Open source is widespread because it’s easy to use. But it comes with unique security challenges, and poor open source management can be a costly liability.
Modern software development involves putting together software puzzle pieces from a variety of sources, and open source represents an ever-growing and important part of that puzzle. Lawyers need to be aware of all the potential risks that come with using open source components in a commercial codebase if they are to advise their clients and protect them from those risks. This article is the second in a three-part blog series that discusses the costs, challenges, and real-world implications of open source use from a legal perspective.
In the last post, we focused on the cost of open source use and the potential license compliance–related issues. However, open source is software, and all software is susceptible to security vulnerabilities.
Open source is not any more or less secure than any other code, but it does present some unique challenges. Licensees of commercial software typically expect the licensor to remain aware of potential threats to its code and act quickly to inform the customer of issues and remedy those threats. After all, the licensor has a reputation in the market to protect. In sharp contrast, the need to keep alert to threats and vulnerabilities with respect to open source rests squarely on the shoulders of the users of that open source. Users of open source depend on their lawyers for advice on how to proceed in this scenario.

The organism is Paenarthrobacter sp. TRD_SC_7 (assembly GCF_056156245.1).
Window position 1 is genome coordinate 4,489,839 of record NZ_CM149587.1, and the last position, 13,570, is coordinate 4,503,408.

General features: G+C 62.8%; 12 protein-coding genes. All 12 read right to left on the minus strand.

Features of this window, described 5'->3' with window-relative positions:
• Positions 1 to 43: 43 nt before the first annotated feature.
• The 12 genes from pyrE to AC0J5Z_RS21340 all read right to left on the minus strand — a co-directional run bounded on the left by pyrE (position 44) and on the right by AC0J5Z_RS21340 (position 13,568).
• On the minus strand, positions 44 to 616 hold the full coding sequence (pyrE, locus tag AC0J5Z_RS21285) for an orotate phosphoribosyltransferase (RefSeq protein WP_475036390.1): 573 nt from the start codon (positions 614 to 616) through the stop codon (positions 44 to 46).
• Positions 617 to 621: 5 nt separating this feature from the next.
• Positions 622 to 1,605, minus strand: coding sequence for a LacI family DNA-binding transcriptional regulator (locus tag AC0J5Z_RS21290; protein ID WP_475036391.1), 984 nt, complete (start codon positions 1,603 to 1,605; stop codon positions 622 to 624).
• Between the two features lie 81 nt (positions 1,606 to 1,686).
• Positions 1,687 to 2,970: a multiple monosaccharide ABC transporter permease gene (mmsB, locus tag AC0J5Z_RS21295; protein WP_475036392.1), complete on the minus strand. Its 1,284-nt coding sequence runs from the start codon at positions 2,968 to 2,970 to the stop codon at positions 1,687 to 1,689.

For users of open source, it can be a challenge to stay apprised of what vulnerabilities have been identified and how to remediate those vulnerabilities. On one end of the spectrum is a “keep your ear to the rail” approach. This hit-or-miss method requires monitoring news feeds, LISTSERVs, and perhaps the publicly available National Vulnerability Database (NVD) maintained by the U.S. federal government.